In addition to dairy products, calcium citrate is often added to cereals and other non-dairy products like orange juice.

When taking calcium supplements it may be safest to take calcium citrate which is made from citrus fruit.

Small amounts of vitamin D are important for calcium absorption. The good news is that you can absorb this vitamin through exposure to the sun. Most prenatal supplements provide this vitamin.

Iron is important for the baby’s development of red blood cells, which deliver oxygen to the baby. Supplementing iron into your diet is mostly important for the mother’s health. Insufficient iron might lead to fatigue and anemia. On the other hand, too much iron can hurt both the mother and the baby. Be very careful with iron supplements!

The baby will generally get all of the iron he needs, even if that means leaving the mom anemic. By the end of the pregnancy a mother will have twice as much blood in her body as she did before. Therefore pregnant women may need more iron as non-pregnant women. Another important fact is that coffee and tea can decrease iron absorption.

The best and safest way to get the right amount of iron is to take the balance multi-vitamin and mineral pre-natal supplements that your doctor recommends. You might save money if you ask your doctor which over the counter pre-natal vitamins may contain the same ingredients as prescription versions.

Pre-natal vitamin supplements are even more important for women who have poor nutrition, women who are carrying twins, and women who have a closely spaced pregnancy.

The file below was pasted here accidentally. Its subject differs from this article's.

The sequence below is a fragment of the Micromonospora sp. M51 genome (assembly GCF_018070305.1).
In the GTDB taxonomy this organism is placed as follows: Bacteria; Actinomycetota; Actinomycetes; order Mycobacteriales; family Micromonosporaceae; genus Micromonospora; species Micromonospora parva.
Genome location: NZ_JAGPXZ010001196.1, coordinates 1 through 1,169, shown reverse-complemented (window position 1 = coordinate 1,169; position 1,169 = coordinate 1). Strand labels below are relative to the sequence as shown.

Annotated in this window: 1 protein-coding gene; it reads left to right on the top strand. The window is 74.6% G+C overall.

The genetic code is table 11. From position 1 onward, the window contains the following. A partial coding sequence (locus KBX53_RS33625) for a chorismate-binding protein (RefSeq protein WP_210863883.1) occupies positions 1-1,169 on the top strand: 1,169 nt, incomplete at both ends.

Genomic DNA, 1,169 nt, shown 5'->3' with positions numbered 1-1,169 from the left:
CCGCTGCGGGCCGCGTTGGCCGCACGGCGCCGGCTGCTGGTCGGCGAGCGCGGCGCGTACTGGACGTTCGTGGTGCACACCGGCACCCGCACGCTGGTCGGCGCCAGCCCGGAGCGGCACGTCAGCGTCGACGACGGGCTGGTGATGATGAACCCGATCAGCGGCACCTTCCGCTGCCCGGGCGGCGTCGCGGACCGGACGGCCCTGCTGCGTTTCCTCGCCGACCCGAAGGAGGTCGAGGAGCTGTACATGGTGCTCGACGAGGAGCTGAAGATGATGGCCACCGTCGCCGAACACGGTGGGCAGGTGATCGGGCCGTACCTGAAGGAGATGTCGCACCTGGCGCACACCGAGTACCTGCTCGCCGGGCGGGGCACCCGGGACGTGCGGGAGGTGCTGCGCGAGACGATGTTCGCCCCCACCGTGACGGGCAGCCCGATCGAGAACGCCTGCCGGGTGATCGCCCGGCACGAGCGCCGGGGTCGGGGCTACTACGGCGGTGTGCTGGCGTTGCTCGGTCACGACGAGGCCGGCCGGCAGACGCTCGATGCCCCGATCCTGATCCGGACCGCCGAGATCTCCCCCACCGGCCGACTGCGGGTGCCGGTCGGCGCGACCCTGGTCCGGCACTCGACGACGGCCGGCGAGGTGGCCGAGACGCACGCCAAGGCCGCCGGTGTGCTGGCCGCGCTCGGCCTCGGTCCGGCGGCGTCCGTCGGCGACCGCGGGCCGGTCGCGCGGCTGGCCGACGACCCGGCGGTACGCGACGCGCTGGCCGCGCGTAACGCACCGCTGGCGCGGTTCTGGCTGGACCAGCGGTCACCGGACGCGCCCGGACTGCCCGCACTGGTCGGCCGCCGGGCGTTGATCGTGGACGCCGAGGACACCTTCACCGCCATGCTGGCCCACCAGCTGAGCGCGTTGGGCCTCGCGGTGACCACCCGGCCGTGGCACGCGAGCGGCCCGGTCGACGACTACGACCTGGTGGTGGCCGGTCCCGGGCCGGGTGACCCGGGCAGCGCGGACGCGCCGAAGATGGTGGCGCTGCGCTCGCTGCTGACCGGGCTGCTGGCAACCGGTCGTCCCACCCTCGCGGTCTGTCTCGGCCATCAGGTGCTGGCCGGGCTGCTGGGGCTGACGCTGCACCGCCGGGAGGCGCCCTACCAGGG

For women that are healthy and eat a balanced diet, pre-natal supplements are still important to insure against the possibility that the women are not getting enough of any given nutrient. Many women who were careful to eat right were still found to be low in folic acid for example.

Vitamin supplements, in particular those with iron, can be tough to swallow for the expecting mother because of the infamous ‘morning sickness,’ that is far from relegated to the morning hours.

Many women have found that beginning to take pre-natal vitamins a month or more before conception can diminish morning sickness and therefore make taking the pre-natal vitamins during pregnancy an easier pill to swallow. Taking prenatal vitamins when you are not pregnant does not cause any problems. These vitamins are not that different than regular daily multi-vitamins, except that they do not contain any herbs or herbal supplements that could cause problems. Be very careful to avoid most herbal supplements when pregnant. Talk to your doctor.

Note: These statements have not been evaluated by the Food and Drug Administration. Supplements are not intended to diagnose, treat, cure, mitigate or prevent any disease. All information here is intended for general knowledge only and is not a substitute for medical advice or treatment for specific medical conditions. You should seek prompt medical care for any specific health issues and always consult your doctor before starting any new supplement, diet or fitness regimen.
About the Author

Monica Nelson writes articles that offer helpful information on subjects such as